Throughout the process, Mason noted, the church deliberately avoided making public statements and avoided “welcoming and affirming” language that would “put the BGCT on the defensive or be interpreted as provocative.”

Instead, when the matter came to a church vote, the deacons framed it simply in terms of affirming the church’s existing bylaws.

“I do not accept the idea that we have withdrawn ourselves from the BGCT,” he said. “We believe we have been rejected by the BGCT.”

In earlier conversations with Hardage, Mason said, the two talked about ways the church might continue to support BGCT missions causes and work together on matters of shared concern. However, he interpreted the letter to mean the state convention did not want Wilshire’s support.

“The BGCT appears to care more about institutional survival than missional partnerships,” he said.

Austin church drafts open letter to Texas Baptists

In an open letter from First Baptist Church in Austin to BGCT leaders, the Austin congregation insists it acted in keeping with Baptist principles of biblical freedom, soul freedom, church freedom and religious freedom in reaching its welcoming-and-affirming position. 

“As a church, we did our diligent theological work, being guided by the Spirit, meditating on sacred Scripture and hearing the stories and struggles of our own members. As a result of that thoughtful process, we are proudly and openly welcoming and affirming of all God’s beloved children,” the letter states.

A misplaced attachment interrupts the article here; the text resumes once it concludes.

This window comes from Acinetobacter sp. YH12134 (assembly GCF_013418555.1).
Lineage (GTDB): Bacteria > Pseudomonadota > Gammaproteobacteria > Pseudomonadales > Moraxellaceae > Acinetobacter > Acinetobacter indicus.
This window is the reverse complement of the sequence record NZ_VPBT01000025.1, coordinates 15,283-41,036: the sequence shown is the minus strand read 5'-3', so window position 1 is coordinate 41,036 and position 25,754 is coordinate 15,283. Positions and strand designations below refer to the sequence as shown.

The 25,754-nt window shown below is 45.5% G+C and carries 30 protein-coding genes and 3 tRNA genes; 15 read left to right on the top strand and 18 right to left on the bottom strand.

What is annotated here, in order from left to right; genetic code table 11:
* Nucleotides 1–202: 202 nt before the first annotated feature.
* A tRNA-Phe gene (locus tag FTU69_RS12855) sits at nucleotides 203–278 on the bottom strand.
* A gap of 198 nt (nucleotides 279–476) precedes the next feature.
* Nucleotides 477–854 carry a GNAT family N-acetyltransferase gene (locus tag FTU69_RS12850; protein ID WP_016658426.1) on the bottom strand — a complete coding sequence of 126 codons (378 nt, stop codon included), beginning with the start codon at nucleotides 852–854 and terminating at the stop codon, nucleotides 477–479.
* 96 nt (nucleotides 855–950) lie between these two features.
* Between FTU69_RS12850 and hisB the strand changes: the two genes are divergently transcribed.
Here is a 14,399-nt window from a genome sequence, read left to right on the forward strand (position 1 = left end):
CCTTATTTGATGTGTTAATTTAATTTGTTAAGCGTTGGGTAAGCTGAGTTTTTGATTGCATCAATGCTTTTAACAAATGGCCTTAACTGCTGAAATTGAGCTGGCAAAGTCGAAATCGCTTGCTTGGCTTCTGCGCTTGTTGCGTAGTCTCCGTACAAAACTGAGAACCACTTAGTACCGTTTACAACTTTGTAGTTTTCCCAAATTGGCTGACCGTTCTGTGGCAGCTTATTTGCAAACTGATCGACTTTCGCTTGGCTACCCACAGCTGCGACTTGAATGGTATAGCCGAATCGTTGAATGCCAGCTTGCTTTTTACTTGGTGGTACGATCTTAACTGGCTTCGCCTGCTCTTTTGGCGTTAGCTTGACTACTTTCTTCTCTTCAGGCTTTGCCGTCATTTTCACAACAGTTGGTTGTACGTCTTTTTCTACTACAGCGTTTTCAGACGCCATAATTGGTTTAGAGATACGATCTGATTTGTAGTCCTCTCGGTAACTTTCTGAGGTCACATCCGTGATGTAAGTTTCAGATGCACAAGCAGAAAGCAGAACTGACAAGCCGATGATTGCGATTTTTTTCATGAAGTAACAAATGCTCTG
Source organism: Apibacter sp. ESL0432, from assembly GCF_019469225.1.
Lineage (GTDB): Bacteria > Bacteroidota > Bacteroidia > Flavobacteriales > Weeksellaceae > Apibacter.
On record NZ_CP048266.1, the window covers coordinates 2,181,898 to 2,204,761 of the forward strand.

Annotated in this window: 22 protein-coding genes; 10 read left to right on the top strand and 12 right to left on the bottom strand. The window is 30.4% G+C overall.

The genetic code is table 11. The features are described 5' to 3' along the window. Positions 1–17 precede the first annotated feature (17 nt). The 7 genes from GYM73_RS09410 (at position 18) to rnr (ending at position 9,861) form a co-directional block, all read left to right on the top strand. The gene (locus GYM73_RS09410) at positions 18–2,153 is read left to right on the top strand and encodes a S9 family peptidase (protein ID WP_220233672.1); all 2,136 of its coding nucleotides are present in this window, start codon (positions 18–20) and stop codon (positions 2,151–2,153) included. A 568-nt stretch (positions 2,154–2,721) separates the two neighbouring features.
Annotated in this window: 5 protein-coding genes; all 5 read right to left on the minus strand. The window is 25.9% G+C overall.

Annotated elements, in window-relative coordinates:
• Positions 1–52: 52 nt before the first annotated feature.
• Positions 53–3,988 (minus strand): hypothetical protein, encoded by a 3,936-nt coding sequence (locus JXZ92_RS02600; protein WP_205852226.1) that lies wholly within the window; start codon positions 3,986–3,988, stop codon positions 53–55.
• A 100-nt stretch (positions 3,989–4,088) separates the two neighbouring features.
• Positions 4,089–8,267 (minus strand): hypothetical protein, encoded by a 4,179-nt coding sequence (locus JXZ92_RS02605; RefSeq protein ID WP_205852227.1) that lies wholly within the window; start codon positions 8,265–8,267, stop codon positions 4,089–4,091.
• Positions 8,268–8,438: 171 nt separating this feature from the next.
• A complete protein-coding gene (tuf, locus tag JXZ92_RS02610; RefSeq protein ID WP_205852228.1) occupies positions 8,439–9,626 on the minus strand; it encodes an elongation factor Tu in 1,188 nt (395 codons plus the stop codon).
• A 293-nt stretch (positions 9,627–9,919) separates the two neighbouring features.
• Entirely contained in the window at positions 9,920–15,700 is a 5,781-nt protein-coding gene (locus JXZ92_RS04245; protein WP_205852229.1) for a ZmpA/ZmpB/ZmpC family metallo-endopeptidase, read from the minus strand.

The church asserts the BGCT violated local-church autonomy in taking its action.

“The current actions of the Texas Baptists’ leadership are blatantly against our very Baptist heritage of the autonomy of the local church, where each church has the freedom under the leadership of Christ and the Holy Spirit to make its own choices and stances,” the letter states.

Furthermore, the BGCT surrendered to the will of congregations opposed to LGBT-inclusion who threatened to withhold financial support, the letter asserts. Giving in to pressure on this issue could lead to the BGCT surrendering on other issues, such as women in ministry, Calvinism or biblical inerrancy, the letter says.

“When will you draw the line on what you will or won’t hold a required belief for being a Texas Baptist?” the letter asks. “Once we begin to listen to the voices who wield their power and financial strength in this way, we have begun a slippery slope to fundamentalism and irrelevancy. This is a familiar road we have been down.

“From our perspective, the current model of discernment being used by the leadership of Texas Baptists is based on money and influence, far from the model that Jesus set forth in the Gospels.”

Decisions based on principle and precedent

The BGCT had to make a decision based on principle and precedent, in light of the positions adopted by messengers to the annual meeting and actions taken by the Executive Board regarding LGBT issues, Hardage asserted.

“I believe a church can be welcoming but not affirming,” he said, explaining his belief churches can welcome people regardless of sexual orientation but maintain a traditional understanding of marriage and sexual ethics. “I believe that is not only possible, but also biblical. I also realize some would disagree.”

Hardage, Martin and Mason agreed on at least one point.

“It’s sad,” each said.